Rays’ off-season should feel better than this

by Gary Shelton on December 30, 2020

in general

Cash needs a new pitching staff./JEFFREY S. KING

Wednesday, 4 a.m.

You sort through the rubble. You take measure of what us left. You consider what is gone.

And you wonder:

How good will the next edition of the Tampa Bay Rays be?

It is a difficult team to follow, this Tampa Bay baseball club. It sells you on unripe fruit, but come the harvest, the best of it will be gone, traded for more tomorrows. They are smart, but not as smart as they are cheap, and so, unlike other teams, they chase possibilities more than they chase hope.

Content beyond this point is for members only.

Already a member? To view the rest of this column, sign in using the handy "Sign In" button located in the upper right corner of the GarySheltonSports.com blog (it's at the far right of the navigation bar under Gary's photo)!

Not a member? It's easy to subscribe so you can view the rest of this column and all other premium content on GarySheltonSports.com.Paragraph

Another team that lost a World Series might be looking to add. Another arm, maybe. A more dependable bat. Baseball is a sport of constant change, after all. No one stands pat.

But it is different with this team. This is a harder team to pull for than the Yankees or the Dodgers, teams that don't let payroll get in the way of winning. They are a harder team to pull for than Chicago or Boston, franchises that went an eternity without winning a World Series -- but those franchises had everything else: playoffs and Hall of Famers and hope.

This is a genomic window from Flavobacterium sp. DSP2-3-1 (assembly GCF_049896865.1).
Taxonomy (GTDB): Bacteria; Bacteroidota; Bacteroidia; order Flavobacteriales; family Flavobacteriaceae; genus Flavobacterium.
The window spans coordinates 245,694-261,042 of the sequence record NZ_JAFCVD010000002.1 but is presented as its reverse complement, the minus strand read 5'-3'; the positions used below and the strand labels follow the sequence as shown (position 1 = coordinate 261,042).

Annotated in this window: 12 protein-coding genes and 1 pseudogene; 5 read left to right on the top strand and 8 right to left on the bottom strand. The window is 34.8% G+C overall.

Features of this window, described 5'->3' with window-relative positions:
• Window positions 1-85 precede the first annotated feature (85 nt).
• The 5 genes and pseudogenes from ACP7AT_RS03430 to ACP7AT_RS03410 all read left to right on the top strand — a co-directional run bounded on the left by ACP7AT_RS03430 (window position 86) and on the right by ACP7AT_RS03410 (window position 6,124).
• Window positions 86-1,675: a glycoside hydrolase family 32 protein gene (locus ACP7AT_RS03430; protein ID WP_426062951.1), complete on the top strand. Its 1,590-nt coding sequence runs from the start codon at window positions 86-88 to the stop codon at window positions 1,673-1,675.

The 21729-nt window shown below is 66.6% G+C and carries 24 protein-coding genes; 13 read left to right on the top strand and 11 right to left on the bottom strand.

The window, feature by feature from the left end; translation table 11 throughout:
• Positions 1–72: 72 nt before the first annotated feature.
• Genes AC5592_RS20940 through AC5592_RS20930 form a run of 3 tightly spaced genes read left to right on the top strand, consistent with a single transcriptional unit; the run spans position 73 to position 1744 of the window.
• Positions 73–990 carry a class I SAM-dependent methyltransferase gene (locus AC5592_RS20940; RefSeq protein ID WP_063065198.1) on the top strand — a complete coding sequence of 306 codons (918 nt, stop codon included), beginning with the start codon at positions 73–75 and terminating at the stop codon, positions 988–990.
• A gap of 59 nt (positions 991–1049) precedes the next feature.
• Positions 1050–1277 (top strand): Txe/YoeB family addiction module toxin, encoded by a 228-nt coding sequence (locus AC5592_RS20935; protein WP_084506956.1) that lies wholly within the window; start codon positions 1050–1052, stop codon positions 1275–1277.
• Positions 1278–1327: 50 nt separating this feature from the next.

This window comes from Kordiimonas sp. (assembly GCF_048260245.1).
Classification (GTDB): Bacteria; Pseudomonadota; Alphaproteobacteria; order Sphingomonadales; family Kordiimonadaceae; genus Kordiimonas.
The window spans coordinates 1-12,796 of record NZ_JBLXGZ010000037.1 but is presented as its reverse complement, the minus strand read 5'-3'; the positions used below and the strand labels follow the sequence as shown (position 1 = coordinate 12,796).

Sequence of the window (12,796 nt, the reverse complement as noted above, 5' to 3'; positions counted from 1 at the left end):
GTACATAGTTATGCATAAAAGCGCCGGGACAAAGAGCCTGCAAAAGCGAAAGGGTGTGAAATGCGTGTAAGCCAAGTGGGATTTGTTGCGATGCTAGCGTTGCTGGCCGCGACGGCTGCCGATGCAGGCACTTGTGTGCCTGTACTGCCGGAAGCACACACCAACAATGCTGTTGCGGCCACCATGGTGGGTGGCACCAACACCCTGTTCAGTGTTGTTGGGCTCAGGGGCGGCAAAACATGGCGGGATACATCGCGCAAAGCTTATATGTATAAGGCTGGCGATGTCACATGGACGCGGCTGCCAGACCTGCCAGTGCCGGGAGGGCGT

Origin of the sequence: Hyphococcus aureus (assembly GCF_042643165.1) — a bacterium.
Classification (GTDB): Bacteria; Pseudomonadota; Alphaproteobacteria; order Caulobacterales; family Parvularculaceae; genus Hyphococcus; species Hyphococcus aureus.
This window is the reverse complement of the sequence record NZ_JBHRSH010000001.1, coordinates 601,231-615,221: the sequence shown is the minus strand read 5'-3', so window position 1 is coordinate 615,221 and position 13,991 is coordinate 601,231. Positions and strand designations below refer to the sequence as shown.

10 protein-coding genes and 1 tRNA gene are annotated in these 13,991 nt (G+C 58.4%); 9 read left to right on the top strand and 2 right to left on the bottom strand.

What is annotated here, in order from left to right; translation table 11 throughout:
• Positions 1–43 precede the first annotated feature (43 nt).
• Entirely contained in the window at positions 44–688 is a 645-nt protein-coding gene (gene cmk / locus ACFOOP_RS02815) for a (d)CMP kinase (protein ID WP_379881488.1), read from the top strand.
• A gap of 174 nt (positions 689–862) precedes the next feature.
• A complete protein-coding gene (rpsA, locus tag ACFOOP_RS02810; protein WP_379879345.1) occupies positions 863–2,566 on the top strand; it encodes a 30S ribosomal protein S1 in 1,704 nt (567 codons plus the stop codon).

This one: It vexes the senses, and it challenges the faithful. It places an internal value on its players, and as soon as they make a nickel more than it deems they should, they are jettisoned for more unproven players.

And that's the thing with the Rays. They want to win, but only at bargain basement prices. They want to succeed, but every decision is with empty stands in mind. The fans of most teams enter the off-season with curiosity and hope. The fans of the Rays are cautious as if they are walking through the forest at midnight. Chances are, they are going to lose as much as they gain.

This should be said. By and large, the Rays have milked the best out of the careers of their players. David Price was better here than he has been elsewhere. Carl Crawford was nowhere near as good. Matt Garza was at his best as a Ray.

But the Rays make mistakes, too. Trading for Hunter Renfroe was tragic. So far, the signing of Yoshi Tsutsugo hasn't wowed anyone.

So will this be a good trade? Or a bad one? As I suggested a day ago, I think it depends on what you think of Blake Snell, whether you still consider him an ace, a stopper. We all agree he has good stuff, but he has 10 wins in two seasons since his Cy Young.

We know this: The Rays, collectively, do not hit a lot. But going into next year, the pitching is as shaky as it has been in a while.

So do they go to the World Series again?

Do they win the division?

Do they finish below .500?

Today, it is hard to say. I certainly don't expect a deep run in the post-season. I'd be shocked if they won the division. I think they may finish barely above .500. Maybe not even that. I think they're the third best team in the AL East, behind New York and Toronto.

The losses of Snell and Charlie Morton seem to have sapped the joy of last season. No one seems to be talking about what Randy Arozarena can do over a full season, or how Tyler Glasnow will do as the anointed ace. But more than a few fans are wondering how many games those guys have before they're gone, too.

After such an impressive season, it should feel better than this in the off-season. There should be energy, anticipation. There should be standards, expectations.

instead, there are questions, and critics, and skepticism.

And the Rays? They have to surprise us all over again.

Previous post:

Next post: